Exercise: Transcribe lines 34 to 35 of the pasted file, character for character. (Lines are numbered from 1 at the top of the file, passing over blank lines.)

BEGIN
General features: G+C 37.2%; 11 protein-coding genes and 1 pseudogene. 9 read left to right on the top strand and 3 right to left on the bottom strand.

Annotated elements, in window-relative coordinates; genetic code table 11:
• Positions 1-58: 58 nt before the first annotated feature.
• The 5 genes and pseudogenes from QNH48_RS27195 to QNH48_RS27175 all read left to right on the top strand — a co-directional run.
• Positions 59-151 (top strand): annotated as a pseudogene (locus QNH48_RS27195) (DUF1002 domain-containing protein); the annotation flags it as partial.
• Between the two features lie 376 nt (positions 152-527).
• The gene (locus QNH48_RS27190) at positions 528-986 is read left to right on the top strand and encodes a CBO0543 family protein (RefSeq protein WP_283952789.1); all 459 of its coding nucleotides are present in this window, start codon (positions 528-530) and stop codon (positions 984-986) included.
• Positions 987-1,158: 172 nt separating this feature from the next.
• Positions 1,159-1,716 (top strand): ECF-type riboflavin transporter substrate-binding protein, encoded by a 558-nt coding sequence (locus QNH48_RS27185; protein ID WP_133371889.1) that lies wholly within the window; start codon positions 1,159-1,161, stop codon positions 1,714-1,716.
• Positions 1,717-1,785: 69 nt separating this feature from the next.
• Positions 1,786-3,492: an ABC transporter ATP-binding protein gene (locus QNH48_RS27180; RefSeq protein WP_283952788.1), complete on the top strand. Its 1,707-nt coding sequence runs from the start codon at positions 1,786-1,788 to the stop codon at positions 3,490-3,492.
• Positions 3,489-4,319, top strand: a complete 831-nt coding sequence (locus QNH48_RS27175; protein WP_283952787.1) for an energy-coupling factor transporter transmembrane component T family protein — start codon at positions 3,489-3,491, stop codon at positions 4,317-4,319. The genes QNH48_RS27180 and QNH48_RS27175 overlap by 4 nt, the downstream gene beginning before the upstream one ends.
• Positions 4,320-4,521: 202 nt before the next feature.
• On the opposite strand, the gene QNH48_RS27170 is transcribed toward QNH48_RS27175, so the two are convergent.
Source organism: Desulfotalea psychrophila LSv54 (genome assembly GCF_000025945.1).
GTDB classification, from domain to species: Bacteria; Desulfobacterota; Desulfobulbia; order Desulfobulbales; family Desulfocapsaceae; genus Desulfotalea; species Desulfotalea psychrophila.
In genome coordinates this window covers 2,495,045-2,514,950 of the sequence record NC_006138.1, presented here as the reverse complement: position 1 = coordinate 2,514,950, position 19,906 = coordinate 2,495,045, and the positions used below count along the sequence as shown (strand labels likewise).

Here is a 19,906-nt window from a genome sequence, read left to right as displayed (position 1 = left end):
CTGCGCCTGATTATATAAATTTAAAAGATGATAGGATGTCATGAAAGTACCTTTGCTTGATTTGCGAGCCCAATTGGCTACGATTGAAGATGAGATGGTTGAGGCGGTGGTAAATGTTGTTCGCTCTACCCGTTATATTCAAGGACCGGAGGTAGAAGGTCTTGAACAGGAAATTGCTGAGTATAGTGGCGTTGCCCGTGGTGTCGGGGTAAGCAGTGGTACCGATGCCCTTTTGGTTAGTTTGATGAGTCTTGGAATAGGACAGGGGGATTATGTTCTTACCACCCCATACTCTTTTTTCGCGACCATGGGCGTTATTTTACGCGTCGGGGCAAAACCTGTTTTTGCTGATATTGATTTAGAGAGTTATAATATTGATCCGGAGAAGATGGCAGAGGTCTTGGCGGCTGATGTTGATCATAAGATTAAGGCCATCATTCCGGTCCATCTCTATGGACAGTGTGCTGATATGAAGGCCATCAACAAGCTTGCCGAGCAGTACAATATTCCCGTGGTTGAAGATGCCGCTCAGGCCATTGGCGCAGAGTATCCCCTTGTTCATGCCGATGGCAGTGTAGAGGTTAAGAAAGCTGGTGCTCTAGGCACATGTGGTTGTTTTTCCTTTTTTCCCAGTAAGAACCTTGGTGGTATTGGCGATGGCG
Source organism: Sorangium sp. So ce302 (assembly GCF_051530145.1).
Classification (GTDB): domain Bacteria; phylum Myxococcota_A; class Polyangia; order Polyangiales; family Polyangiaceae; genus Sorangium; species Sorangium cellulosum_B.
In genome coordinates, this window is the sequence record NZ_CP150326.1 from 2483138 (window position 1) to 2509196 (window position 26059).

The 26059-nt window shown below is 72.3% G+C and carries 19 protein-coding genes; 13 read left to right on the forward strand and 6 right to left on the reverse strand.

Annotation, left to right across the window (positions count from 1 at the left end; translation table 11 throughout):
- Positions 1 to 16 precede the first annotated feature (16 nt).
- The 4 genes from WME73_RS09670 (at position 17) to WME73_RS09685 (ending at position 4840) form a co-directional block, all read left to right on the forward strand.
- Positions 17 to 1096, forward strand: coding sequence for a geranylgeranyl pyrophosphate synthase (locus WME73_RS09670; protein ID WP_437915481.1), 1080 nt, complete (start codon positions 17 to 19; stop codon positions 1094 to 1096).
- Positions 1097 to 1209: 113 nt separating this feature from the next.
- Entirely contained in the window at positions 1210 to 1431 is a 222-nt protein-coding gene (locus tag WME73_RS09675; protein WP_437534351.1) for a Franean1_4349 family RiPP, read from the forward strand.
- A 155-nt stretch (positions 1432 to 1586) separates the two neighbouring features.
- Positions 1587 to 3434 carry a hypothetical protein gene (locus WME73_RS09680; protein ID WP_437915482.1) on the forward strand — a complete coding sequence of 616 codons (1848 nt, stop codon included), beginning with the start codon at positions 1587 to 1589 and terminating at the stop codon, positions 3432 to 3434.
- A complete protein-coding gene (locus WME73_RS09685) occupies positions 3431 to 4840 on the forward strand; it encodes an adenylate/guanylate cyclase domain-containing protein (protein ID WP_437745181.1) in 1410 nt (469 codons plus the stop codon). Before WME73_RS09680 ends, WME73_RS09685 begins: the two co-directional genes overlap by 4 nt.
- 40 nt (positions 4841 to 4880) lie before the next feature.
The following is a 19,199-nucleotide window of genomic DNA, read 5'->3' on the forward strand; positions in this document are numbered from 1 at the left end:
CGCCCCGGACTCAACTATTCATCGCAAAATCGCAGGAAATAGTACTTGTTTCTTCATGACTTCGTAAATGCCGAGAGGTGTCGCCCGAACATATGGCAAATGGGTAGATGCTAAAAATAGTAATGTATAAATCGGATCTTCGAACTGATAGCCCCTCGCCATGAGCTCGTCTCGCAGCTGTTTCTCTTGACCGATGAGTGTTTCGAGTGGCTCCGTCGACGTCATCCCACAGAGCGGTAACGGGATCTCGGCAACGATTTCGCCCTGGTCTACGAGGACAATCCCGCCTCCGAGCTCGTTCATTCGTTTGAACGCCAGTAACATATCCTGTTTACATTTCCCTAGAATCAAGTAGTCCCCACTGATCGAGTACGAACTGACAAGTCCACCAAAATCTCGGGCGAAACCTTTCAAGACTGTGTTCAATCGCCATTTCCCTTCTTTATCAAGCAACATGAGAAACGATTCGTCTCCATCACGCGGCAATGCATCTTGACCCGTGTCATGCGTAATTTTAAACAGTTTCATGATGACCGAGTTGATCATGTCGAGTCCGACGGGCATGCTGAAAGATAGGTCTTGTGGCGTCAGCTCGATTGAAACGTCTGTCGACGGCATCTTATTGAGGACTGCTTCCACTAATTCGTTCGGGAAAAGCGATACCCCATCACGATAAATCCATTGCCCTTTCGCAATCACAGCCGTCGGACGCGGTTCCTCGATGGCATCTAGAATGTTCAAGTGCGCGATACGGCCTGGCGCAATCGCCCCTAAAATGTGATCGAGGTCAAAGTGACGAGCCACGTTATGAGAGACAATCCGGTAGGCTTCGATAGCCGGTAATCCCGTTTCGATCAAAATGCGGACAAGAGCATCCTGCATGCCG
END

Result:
The following is a 19,199-nucleotide window of genomic DNA, read 5'->3' on the forward strand; positions in this document are numbered from 1 at the left end:
CGCCCCGGACTCAACTATTCATCGCAAAATCGCAGGAAATAGTACTTGTTTCTTCATGACTTCGTAAATGCCGAGAGGTGTCGCCCGAACATATGGCAAATGGGTAGATGCTAAAAATAGTAATGTATAAATCGGATCTTCGAACTGATAGCCCCTCGCCATGAGCTCGTCTCGCAGCTGTTTCTCTTGACCGATGAGTGTTTCGAGTGGCTCCGTCGACGTCATCCCACAGAGCGGTAACGGGATCTCGGCAACGATTTCGCCCTGGTCTACGAGGACAATCCCGCCTCCGAGCTCGTTCATTCGTTTGAACGCCAGTAACATATCCTGTTTACATTTCCCTAGAATCAAGTAGTCCCCACTGATCGAGTACGAACTGACAAGTCCACCAAAATCTCGGGCGAAACCTTTCAAGACTGTGTTCAATCGCCATTTCCCTTCTTTATCAAGCAACATGAGAAACGATTCGTCTCCATCACGCGGCAATGCATCTTGACCCGTGTCATGCGTAATTTTAAACAGTTTCATGATGACCGAGTTGATCATGTCGAGTCCGACGGGCATGCTGAAAGATAGGTCTTGTGGCGTCAGCTCGATTGAAACGTCTGTCGACGGCATCTTATTGAGGACTGCTTCCACTAATTCGTTCGGGAAAAGCGATACCCCATCACGATAAATCCATTGCCCTTTCGCAATCACAGCCGTCGGACGCGGTTCCTCGATGGCATCTAGAATGTTCAAGTGCGCGATACGGCCTGGCGCAATCGCCCCTAAAATGTGATCGAGGTCAAAGTGACGAGCCACGTTATGAGAGACAATCCGGTAGGCTTCGATAGCCGGTAATCCCGTTTCGATCAAAATGCGGACAAGAGCATCCTGCATGCCG